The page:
Patrons gather at a local bar for Friday happy hour. A young couple enjoys a romantic dinner at a restaurant. Children run around a splash pad to cool off from the heat of the summer day.
As Wisconsin cautiously reopens and its citizens begin venturing out again, these familiar scenes from pre-coronavirus life are slowly returning.
However, for nearly 151,000 Wisconsinites, a cloud of financial uncertainly looms over what could otherwise be a hopeful summer. That number represents the workers who are still waiting on unemployment benefits from the Wisconsin Department of Workforce Development.
As of June 19, the department reported having 859,399 unpaid weekly claims, up from 795,305 on June 6. Over half of the unpaid claims (57%) are being held for adjudication, meaning that those recipients are waiting for someone to take their claims and call them back. Those unpaid claims belong to about 151,000 unique claimants, according to reporting from the Milwaukee Journal Sentinel.
On top of the number of claims still waiting to be processed, DWD must also grapple with an estimated $1.2 million in possible fraudulent benefit payments that were sent out (the agency reports it blocked nearly $10 million). According to a DWD statement, the agency is working with the state Department of Labor Office of Inspector General and banks to try to find those conducting fraud.
These delayed payments could have catastrophic effects on families and individuals. While a federal ban on evictions is in place until July 25, the statewide eviction moratorium protecting those who aren’t covered by the federal ban (Section 8 housing or property with a federally insured mortgage) ended on May 27. Subsequently, eviction filings jumped 42% year-over-year in the first two weeks of June, despite a $25 million rent assistance program (funded by CARES) administered by the Wisconsin Department of Administration.
The downstream impact of these missed payments and/or evictions has concerning implications for the housing sector and commercial real estate.
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Exacerbating the problem, the additional $600 benefit provided by the CARES Act is set to expire on July 31. Unless federal lawmakers step in to extend the program, Wisconsinites will see their weekly payouts return to normal—the national average is $378 per week. With incomes cut nearly in half, many out-of-work borrowers may need forbearance or other loan modifications they previously did not.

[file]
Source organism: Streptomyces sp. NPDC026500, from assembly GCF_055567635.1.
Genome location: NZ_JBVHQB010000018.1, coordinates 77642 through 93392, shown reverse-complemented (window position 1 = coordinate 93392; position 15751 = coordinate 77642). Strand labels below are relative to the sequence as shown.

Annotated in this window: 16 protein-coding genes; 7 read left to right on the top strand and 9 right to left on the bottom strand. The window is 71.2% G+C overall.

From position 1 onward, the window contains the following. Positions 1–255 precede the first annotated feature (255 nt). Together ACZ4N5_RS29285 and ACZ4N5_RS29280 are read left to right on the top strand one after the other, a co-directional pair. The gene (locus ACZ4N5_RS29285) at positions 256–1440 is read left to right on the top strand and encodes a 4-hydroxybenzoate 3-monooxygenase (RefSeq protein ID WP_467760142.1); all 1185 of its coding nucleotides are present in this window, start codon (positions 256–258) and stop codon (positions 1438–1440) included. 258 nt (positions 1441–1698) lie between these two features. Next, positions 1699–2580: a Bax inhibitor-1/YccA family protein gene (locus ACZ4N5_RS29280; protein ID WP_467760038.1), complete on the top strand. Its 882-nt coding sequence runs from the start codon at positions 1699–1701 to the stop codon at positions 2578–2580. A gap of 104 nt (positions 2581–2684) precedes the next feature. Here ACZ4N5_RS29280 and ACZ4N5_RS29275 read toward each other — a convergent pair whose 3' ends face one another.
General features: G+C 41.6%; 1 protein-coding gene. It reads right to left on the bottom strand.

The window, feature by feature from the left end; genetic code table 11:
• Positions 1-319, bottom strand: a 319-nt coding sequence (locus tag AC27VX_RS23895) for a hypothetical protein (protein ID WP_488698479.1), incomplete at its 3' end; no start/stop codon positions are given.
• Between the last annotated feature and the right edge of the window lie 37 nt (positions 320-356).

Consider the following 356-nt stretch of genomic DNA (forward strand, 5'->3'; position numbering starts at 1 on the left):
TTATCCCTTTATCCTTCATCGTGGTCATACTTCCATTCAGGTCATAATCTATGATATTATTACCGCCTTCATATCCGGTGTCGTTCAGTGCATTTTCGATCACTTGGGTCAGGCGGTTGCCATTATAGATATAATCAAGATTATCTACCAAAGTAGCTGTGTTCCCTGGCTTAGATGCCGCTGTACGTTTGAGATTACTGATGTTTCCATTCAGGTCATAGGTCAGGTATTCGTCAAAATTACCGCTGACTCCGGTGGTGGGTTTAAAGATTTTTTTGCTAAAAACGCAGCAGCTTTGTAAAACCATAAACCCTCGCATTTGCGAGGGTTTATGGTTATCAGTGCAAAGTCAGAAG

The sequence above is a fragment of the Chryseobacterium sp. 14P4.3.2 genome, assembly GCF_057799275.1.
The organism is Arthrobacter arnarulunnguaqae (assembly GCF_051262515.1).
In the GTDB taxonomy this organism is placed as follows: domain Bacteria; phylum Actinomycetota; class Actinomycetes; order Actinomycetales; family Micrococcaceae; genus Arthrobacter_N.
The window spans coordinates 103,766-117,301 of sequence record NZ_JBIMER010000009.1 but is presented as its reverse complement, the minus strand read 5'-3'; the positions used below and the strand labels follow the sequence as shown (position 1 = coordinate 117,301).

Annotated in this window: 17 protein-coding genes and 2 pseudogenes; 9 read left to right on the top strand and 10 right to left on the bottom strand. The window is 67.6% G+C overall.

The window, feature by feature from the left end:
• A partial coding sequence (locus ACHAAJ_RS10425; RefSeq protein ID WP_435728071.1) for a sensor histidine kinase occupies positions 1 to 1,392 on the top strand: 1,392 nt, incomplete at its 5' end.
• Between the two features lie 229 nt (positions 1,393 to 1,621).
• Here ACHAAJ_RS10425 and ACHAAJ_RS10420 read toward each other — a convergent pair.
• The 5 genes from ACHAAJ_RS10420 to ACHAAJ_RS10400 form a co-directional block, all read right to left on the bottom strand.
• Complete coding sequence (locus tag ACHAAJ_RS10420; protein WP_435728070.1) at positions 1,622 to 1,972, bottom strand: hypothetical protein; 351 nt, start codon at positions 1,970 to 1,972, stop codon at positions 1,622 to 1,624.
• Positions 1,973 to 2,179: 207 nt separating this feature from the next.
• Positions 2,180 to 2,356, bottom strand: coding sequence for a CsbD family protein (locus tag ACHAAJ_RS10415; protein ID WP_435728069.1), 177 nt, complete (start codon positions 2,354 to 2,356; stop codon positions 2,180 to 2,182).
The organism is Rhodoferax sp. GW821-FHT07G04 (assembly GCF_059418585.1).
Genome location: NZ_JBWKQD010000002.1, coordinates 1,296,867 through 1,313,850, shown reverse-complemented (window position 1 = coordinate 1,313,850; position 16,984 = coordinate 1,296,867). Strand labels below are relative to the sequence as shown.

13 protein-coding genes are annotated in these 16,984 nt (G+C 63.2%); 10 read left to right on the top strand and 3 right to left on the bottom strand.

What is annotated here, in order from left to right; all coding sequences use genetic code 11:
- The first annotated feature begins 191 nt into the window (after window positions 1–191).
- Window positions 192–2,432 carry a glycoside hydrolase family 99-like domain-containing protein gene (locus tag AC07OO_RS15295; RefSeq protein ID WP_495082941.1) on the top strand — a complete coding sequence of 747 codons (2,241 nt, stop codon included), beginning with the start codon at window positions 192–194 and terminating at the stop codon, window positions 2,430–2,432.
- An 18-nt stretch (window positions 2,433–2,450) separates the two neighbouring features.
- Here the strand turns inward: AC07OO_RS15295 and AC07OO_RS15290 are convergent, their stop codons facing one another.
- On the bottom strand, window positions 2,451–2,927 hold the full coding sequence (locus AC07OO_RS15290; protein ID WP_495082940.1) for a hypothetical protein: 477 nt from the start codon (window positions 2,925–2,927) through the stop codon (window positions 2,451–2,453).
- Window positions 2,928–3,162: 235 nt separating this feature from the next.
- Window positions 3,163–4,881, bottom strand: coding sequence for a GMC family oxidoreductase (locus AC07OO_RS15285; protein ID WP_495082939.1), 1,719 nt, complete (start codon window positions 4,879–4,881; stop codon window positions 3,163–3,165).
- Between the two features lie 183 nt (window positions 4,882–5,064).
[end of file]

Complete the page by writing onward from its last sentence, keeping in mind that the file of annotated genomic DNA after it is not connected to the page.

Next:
Looking forward, the pace of unemployment claims has slowed, but the severity of the recession has not. Economists also estimate that layoffs happening today are more likely to be the result of permanent business decisions or sector disruption than a temporary hiccup caused by lockdowns.
In Wisconsin, the latest jobs numbers show a slight rebound; data from DWD show after dropping 400,000 jobs in April the state added 72,100 in March, spread across industries and geographies. However, private sector employment is still down 338,100 from 2019. If the state keeps its current pace of jobs gains, it will take until October to reach pre-pandemic levels.
Coincidentally, that’s when one model predicts Wisconsin’s UI fund will run out.
What can banks do? As always, listen to your customers and clients and work with them as much as possible. Many businesses are beginning to recover and rehire, and some sectors—including tech—have even seen a bump in business (Madison-based EatStreet, anyone?).
Seitz is WBA operations manager and senior writer.